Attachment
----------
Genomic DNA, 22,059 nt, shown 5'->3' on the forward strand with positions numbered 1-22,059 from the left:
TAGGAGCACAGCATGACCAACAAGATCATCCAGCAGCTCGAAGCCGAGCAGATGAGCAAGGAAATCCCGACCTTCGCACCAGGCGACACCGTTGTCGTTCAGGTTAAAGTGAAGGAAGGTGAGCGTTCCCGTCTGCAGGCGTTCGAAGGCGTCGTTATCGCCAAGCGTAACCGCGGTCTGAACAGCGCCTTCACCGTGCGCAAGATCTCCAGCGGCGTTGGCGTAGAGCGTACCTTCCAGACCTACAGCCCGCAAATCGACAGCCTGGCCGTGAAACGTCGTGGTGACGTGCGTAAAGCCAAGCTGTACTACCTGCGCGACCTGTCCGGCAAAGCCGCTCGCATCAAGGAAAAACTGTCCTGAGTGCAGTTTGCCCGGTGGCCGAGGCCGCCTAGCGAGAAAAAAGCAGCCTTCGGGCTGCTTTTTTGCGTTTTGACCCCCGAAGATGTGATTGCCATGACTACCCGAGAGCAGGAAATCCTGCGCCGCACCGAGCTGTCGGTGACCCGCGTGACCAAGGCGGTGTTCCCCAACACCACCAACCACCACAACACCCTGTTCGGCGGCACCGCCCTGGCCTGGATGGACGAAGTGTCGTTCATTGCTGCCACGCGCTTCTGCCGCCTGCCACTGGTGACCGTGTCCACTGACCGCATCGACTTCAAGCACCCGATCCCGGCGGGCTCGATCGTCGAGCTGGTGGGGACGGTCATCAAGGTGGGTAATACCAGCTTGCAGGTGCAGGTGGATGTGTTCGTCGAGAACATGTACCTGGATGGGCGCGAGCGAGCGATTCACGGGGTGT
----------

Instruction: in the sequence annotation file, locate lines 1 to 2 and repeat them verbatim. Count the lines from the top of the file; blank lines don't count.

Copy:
Genomic DNA, 22,059 nt, shown 5'->3' on the forward strand with positions numbered 1-22,059 from the left:
TAGGAGCACAGCATGACCAACAAGATCATCCAGCAGCTCGAAGCCGAGCAGATGAGCAAGGAAATCCCGACCTTCGCACCAGGCGACACCGTTGTCGTTCAGGTTAAAGTGAAGGAAGGTGAGCGTTCCCGTCTGCAGGCGTTCGAAGGCGTCGTTATCGCCAAGCGTAACCGCGGTCTGAACAGCGCCTTCACCGTGCGCAAGATCTCCAGCGGCGTTGGCGTAGAGCGTACCTTCCAGACCTACAGCCCGCAAATCGACAGCCTGGCCGTGAAACGTCGTGGTGACGTGCGTAAAGCCAAGCTGTACTACCTGCGCGACCTGTCCGGCAAAGCCGCTCGCATCAAGGAAAAACTGTCCTGAGTGCAGTTTGCCCGGTGGCCGAGGCCGCCTAGCGAGAAAAAAGCAGCCTTCGGGCTGCTTTTTTGCGTTTTGACCCCCGAAGATGTGATTGCCATGACTACCCGAGAGCAGGAAATCCTGCGCCGCACCGAGCTGTCGGTGACCCGCGTGACCAAGGCGGTGTTCCCCAACACCACCAACCACCACAACACCCTGTTCGGCGGCACCGCCCTGGCCTGGATGGACGAAGTGTCGTTCATTGCTGCCACGCGCTTCTGCCGCCTGCCACTGGTGACCGTGTCCACTGACCGCATCGACTTCAAGCACCCGATCCCGGCGGGCTCGATCGTCGAGCTGGTGGGGACGGTCATCAAGGTGGGTAATACCAGCTTGCAGGTGCAGGTGGATGTGTTCGTCGAGAACATGTACCTGGATGGGCGCGAGCGAGCGATTCACGGGGTGT